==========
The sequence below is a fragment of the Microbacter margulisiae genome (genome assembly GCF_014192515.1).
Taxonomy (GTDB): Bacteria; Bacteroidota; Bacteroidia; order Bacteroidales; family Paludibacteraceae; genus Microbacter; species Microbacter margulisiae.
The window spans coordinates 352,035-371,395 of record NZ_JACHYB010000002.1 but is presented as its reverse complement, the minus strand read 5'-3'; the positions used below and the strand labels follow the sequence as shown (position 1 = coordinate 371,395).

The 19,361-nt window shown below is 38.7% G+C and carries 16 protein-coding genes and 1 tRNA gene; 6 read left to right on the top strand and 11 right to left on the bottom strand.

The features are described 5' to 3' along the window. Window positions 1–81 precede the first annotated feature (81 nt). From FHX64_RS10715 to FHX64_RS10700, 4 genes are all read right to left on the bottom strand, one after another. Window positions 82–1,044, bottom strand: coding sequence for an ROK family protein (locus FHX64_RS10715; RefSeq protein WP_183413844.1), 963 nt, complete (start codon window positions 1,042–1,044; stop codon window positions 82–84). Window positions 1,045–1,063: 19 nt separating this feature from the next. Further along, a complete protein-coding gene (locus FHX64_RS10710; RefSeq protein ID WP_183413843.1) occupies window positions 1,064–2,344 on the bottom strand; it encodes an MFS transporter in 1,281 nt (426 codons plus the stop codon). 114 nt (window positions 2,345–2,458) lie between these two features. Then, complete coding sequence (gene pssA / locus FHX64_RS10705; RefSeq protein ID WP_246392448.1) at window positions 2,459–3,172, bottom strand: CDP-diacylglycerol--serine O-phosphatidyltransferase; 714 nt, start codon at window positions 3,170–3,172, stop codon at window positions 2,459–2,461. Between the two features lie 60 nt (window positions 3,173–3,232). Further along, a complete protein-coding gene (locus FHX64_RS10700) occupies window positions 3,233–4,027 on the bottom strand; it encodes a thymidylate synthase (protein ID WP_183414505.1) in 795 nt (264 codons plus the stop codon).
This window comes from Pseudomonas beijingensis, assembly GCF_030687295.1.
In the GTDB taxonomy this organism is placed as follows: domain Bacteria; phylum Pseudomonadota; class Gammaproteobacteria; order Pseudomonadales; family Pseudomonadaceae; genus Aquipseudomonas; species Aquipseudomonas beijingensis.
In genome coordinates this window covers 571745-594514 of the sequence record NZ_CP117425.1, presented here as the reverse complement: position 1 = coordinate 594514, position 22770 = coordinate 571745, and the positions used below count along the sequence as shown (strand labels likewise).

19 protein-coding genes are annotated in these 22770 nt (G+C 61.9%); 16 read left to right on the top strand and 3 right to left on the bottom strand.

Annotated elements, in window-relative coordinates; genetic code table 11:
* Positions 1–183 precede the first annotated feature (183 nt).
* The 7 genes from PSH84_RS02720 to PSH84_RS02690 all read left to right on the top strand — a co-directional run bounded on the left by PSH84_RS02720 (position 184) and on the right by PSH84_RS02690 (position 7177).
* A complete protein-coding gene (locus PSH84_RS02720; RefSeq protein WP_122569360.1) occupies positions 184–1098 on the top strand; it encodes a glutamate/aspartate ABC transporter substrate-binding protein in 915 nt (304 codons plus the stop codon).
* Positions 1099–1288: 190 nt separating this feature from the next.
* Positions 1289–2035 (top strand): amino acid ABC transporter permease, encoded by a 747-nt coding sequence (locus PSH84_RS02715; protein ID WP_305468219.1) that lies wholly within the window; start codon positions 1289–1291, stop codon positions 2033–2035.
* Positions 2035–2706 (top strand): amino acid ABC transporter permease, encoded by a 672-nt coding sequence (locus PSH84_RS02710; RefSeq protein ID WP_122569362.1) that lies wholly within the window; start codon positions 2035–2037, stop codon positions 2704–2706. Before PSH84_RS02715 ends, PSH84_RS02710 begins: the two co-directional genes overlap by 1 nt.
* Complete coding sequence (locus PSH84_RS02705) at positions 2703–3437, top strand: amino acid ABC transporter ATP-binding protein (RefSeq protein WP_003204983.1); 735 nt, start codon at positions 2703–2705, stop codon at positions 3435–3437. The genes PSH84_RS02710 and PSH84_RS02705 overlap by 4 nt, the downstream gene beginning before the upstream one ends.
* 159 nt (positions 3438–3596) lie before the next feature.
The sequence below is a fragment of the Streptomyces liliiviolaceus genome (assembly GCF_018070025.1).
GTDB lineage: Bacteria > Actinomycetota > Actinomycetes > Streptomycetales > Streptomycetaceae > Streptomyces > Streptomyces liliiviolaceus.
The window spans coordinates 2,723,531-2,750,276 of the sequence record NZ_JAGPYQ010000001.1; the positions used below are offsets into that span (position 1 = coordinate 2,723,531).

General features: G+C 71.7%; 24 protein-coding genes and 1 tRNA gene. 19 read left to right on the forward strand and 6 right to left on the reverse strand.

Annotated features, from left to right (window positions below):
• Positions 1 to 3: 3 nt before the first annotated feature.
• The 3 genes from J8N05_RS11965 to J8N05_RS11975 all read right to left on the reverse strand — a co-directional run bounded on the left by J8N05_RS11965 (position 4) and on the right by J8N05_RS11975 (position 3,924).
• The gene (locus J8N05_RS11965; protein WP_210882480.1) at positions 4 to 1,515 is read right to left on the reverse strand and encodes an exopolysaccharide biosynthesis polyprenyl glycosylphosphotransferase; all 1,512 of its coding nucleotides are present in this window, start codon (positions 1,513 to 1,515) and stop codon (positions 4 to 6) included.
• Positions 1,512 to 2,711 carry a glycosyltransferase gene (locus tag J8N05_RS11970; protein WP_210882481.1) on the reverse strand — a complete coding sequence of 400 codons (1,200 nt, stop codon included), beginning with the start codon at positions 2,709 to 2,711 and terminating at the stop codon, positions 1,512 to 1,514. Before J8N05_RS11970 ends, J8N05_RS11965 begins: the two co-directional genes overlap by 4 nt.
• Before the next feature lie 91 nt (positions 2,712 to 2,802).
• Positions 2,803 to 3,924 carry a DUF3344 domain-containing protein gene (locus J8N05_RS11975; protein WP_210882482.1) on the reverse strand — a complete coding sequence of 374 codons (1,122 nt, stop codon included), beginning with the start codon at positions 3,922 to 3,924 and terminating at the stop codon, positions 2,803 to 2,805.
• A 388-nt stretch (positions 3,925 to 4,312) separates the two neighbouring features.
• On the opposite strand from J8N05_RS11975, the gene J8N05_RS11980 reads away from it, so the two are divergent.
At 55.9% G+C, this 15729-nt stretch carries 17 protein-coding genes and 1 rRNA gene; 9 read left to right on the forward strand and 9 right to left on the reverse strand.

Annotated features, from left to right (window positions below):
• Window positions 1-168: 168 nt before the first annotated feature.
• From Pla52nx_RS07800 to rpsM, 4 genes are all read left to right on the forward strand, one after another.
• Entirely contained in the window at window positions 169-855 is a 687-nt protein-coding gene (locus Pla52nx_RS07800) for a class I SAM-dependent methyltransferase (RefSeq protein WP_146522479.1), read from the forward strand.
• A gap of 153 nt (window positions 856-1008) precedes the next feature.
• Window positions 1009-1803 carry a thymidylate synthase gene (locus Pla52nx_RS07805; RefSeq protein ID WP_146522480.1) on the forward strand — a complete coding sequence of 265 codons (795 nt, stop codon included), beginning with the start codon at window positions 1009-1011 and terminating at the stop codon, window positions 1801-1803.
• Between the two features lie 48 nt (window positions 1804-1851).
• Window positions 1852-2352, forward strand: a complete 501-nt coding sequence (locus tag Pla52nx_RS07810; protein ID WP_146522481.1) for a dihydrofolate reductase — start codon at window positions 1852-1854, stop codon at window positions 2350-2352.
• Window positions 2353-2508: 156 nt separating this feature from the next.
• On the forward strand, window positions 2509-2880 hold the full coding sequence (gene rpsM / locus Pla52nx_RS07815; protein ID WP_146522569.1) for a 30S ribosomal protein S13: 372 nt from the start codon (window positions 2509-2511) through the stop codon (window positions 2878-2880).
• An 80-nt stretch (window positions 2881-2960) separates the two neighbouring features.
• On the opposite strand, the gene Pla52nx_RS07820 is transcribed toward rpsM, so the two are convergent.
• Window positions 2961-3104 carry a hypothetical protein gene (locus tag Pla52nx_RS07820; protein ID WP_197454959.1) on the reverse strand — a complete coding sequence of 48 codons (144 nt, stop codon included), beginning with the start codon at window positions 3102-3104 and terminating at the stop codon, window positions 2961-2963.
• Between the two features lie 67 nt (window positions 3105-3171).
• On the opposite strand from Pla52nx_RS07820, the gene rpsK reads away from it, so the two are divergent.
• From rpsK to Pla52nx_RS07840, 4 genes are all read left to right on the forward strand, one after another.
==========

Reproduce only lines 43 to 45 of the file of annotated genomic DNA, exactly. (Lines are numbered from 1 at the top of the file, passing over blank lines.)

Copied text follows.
• An 80-nt stretch (window positions 2881-2960) separates the two neighbouring features.
• On the opposite strand, the gene Pla52nx_RS07820 is transcribed toward rpsM, so the two are convergent.
• Window positions 2961-3104 carry a hypothetical protein gene (locus tag Pla52nx_RS07820; protein ID WP_197454959.1) on the reverse strand — a complete coding sequence of 48 codons (144 nt, stop codon included), beginning with the start codon at window positions 3102-3104 and terminating at the stop codon, window positions 2961-2963.